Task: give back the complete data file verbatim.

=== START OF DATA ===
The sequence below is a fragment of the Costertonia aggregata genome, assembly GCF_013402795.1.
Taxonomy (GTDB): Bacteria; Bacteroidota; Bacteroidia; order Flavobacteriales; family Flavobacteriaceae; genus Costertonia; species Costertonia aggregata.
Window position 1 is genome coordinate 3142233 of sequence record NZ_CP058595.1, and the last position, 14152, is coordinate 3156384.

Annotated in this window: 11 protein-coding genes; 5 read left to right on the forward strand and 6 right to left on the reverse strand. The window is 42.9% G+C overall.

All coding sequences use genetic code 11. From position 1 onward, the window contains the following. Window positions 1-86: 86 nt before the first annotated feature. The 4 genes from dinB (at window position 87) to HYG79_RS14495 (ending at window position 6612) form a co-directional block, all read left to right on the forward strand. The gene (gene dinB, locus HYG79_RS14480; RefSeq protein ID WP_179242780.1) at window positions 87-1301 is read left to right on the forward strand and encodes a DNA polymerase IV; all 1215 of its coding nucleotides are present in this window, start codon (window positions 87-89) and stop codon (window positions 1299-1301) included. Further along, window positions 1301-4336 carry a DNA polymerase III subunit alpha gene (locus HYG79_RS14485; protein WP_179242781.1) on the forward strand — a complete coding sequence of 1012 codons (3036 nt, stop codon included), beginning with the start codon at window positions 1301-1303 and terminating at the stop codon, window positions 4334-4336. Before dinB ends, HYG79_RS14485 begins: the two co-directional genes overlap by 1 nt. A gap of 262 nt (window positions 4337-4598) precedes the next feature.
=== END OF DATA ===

The sequence below is a fragment of the Costertonia aggregata genome, assembly GCF_013402795.1.
Taxonomy (GTDB): Bacteria; Bacteroidota; Bacteroidia; order Flavobacteriales; family Flavobacteriaceae; genus Costertonia; species Costertonia aggregata.
Window position 1 is genome coordinate 3142233 of sequence record NZ_CP058595.1, and the last position, 14152, is coordinate 3156384.

Annotated in this window: 11 protein-coding genes; 5 read left to right on the forward strand and 6 right to left on the reverse strand. The window is 42.9% G+C overall.

All coding sequences use genetic code 11. From position 1 onward, the window contains the following. Window positions 1-86: 86 nt before the first annotated feature. The 4 genes from dinB (at window position 87) to HYG79_RS14495 (ending at window position 6612) form a co-directional block, all read left to right on the forward strand. The gene (gene dinB, locus HYG79_RS14480; RefSeq protein ID WP_179242780.1) at window positions 87-1301 is read left to right on the forward strand and encodes a DNA polymerase IV; all 1215 of its coding nucleotides are present in this window, start codon (window positions 87-89) and stop codon (window positions 1299-1301) included. Further along, window positions 1301-4336 carry a DNA polymerase III subunit alpha gene (locus HYG79_RS14485; protein WP_179242781.1) on the forward strand — a complete coding sequence of 1012 codons (3036 nt, stop codon included), beginning with the start codon at window positions 1301-1303 and terminating at the stop codon, window positions 4334-4336. Before dinB ends, HYG79_RS14485 begins: the two co-directional genes overlap by 1 nt. A gap of 262 nt (window positions 4337-4598) precedes the next feature.